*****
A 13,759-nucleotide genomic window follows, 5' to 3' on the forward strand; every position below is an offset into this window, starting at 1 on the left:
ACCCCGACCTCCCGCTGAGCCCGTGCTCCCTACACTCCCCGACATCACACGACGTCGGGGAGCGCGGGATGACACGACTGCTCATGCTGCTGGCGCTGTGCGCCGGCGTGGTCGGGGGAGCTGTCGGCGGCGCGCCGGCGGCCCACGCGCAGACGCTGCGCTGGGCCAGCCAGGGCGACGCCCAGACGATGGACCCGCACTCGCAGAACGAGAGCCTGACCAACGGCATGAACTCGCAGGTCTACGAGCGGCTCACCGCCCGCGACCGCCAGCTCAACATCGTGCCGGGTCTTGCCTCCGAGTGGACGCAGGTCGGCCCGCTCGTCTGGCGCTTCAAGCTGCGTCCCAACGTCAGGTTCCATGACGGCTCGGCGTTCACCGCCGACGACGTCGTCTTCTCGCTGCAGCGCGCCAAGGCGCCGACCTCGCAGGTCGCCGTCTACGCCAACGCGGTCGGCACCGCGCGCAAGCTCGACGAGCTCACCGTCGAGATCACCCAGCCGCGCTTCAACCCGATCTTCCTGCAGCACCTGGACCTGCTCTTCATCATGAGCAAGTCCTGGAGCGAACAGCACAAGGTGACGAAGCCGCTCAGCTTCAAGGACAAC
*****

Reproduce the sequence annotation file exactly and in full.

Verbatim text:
A 13,759-nucleotide genomic window follows, 5' to 3' on the forward strand; every position below is an offset into this window, starting at 1 on the left:
ACCCCGACCTCCCGCTGAGCCCGTGCTCCCTACACTCCCCGACATCACACGACGTCGGGGAGCGCGGGATGACACGACTGCTCATGCTGCTGGCGCTGTGCGCCGGCGTGGTCGGGGGAGCTGTCGGCGGCGCGCCGGCGGCCCACGCGCAGACGCTGCGCTGGGCCAGCCAGGGCGACGCCCAGACGATGGACCCGCACTCGCAGAACGAGAGCCTGACCAACGGCATGAACTCGCAGGTCTACGAGCGGCTCACCGCCCGCGACCGCCAGCTCAACATCGTGCCGGGTCTTGCCTCCGAGTGGACGCAGGTCGGCCCGCTCGTCTGGCGCTTCAAGCTGCGTCCCAACGTCAGGTTCCATGACGGCTCGGCGTTCACCGCCGACGACGTCGTCTTCTCGCTGCAGCGCGCCAAGGCGCCGACCTCGCAGGTCGCCGTCTACGCCAACGCGGTCGGCACCGCGCGCAAGCTCGACGAGCTCACCGTCGAGATCACCCAGCCGCGCTTCAACCCGATCTTCCTGCAGCACCTGGACCTGCTCTTCATCATGAGCAAGTCCTGGAGCGAACAGCACAAGGTGACGAAGCCGCTCAGCTTCAAGGACAAC